Agent Foundations Foundations research looks very different from most Agent Foundations research. Agent Foundations is primarily about producing mathematical formulations, while Agent Foundations Foundations is primarily about questioning philosophical assumptions. Agent Foundations Foundations is intended to eventually lead to mathematical formalisations, but the focus is more on figuring out exactly what we want from out maths. There is less focus on producing formalisations as rushing out and producing incorrect formalisations is seen as a waste of time.
Agent Foundations research relies on a significant amount of philosophical assumptions and this is also an area where the default is disaster. The best philosophers are extremely careful with every step of the argument, yet they often come to entirely different conclusions. Given this, attempting to rush over this terrain by handwaving philosophical arguments is likely to end badly.
One challenge is that mathematicians can be blinded by elegant formalisations, to the point where they can't objectively assess the merits of the assumptions it is build upon. Another key issue is that when someone is able to use a formalisation to produce a correct result, they will often assume that the formalisation must be correct. Agent Foundations Foundations attempts to fight against these biases.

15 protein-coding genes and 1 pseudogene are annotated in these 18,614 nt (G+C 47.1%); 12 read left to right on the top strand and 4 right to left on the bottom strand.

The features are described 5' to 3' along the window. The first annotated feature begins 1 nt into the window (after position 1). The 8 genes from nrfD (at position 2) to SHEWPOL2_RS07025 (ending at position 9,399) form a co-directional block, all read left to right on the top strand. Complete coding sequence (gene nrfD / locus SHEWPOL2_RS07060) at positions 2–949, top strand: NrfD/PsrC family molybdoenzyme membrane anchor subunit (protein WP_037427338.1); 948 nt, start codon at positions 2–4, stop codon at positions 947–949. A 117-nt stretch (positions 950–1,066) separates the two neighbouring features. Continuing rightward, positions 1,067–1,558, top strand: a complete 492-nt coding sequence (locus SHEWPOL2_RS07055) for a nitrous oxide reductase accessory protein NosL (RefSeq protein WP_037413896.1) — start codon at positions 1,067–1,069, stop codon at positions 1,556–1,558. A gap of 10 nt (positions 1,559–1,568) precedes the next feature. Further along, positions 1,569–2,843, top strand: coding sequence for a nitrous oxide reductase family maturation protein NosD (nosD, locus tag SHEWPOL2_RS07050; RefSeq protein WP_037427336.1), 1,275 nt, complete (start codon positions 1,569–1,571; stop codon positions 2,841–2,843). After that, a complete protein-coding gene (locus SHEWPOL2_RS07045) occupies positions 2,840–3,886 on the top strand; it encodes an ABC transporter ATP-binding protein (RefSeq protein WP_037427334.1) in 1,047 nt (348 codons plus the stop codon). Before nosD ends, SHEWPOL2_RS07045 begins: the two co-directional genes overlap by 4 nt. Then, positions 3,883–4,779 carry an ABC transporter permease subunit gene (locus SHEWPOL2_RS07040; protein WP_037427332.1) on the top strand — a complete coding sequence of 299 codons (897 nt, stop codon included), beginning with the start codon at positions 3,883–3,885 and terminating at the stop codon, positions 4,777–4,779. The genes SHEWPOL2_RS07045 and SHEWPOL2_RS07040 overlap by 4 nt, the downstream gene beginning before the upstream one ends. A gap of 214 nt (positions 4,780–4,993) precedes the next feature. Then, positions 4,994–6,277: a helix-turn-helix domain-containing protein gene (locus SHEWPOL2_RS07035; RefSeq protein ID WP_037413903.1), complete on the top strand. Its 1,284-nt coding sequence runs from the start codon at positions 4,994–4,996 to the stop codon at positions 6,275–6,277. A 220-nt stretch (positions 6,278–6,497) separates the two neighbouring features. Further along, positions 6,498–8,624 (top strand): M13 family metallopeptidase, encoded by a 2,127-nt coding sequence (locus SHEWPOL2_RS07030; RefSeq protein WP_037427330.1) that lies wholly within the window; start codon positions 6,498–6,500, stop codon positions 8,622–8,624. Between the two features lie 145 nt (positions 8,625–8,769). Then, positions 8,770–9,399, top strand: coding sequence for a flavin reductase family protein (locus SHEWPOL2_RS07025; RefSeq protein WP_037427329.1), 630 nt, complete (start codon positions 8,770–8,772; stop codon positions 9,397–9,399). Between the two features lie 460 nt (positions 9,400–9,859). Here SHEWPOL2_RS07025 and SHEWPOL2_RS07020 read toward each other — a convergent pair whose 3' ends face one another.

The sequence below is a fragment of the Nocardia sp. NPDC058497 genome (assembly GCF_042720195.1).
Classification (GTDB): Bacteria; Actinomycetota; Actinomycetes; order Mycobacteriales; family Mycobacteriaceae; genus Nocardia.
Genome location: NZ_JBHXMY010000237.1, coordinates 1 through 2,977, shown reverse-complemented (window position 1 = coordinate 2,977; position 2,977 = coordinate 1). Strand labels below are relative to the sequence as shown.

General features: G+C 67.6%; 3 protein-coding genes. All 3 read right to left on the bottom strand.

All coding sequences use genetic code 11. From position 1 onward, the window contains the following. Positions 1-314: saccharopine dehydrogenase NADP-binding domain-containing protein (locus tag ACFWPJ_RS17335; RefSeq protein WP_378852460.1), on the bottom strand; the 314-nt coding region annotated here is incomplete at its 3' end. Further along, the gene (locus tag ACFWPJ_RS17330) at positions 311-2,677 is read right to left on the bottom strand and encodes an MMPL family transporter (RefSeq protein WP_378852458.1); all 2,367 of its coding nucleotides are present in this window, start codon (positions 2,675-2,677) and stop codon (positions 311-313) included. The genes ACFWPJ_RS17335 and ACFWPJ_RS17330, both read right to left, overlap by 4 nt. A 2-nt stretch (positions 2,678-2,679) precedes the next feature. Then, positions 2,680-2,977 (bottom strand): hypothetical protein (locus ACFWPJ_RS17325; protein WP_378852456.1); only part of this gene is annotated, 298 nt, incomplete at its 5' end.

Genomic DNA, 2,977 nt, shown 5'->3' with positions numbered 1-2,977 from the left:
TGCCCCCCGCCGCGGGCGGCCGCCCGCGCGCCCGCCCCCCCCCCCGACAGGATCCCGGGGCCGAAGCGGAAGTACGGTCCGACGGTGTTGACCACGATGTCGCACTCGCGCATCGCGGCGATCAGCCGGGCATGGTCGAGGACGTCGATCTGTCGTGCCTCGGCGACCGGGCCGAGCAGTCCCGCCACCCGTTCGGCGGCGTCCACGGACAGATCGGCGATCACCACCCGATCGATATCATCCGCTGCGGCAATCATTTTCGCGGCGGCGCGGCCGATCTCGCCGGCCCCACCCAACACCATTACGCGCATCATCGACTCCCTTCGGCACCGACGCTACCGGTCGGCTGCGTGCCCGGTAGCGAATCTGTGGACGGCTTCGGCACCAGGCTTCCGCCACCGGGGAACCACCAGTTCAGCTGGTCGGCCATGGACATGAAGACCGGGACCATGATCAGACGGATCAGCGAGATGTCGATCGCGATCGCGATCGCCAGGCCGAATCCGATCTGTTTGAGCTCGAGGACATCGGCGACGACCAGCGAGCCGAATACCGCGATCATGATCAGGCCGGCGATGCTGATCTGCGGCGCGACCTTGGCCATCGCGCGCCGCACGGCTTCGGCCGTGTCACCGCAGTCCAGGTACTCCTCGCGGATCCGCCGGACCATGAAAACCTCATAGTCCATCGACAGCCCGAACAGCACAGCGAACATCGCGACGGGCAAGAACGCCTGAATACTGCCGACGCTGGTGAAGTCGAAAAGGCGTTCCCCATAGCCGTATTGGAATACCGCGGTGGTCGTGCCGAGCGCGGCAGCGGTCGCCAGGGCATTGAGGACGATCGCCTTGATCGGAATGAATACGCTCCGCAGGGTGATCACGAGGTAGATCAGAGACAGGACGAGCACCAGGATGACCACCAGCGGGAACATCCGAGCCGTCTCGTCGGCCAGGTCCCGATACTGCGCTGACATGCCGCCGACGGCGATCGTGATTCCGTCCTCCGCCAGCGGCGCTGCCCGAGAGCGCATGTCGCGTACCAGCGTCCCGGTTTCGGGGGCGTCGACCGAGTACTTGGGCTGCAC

Agent Foundations Foundations focuses on what often appears to be weird niche issues from the perspective of Agent Foundations. This includes questions such as:
- Given a perfect predictor, what is it predicting when the counterfactual is impossible (Counterfactuals for Perfect Predictors)
- Why doesn't Timeless Decision Theory depend on backwards causation? (The Prediction Problem, further discussion here)
- What class of problems should our decision theory optimise over? (One doubt about Timeless Decision Theories)?
- What should we optimise for when your reference class depends on your decision? (Evil Genie Problem, Decision Theory with F@#!ed-Up Reference Classes)
- What general kind of entities are logical counterfactuals? (Logical Counterfactuals & the Cooperation Game, Deconfusing Logical Counterfactuals)
Of course, lots of other people have done work in this vein too. I didn't want to spend a lot of time browsing the archive, but some examples include: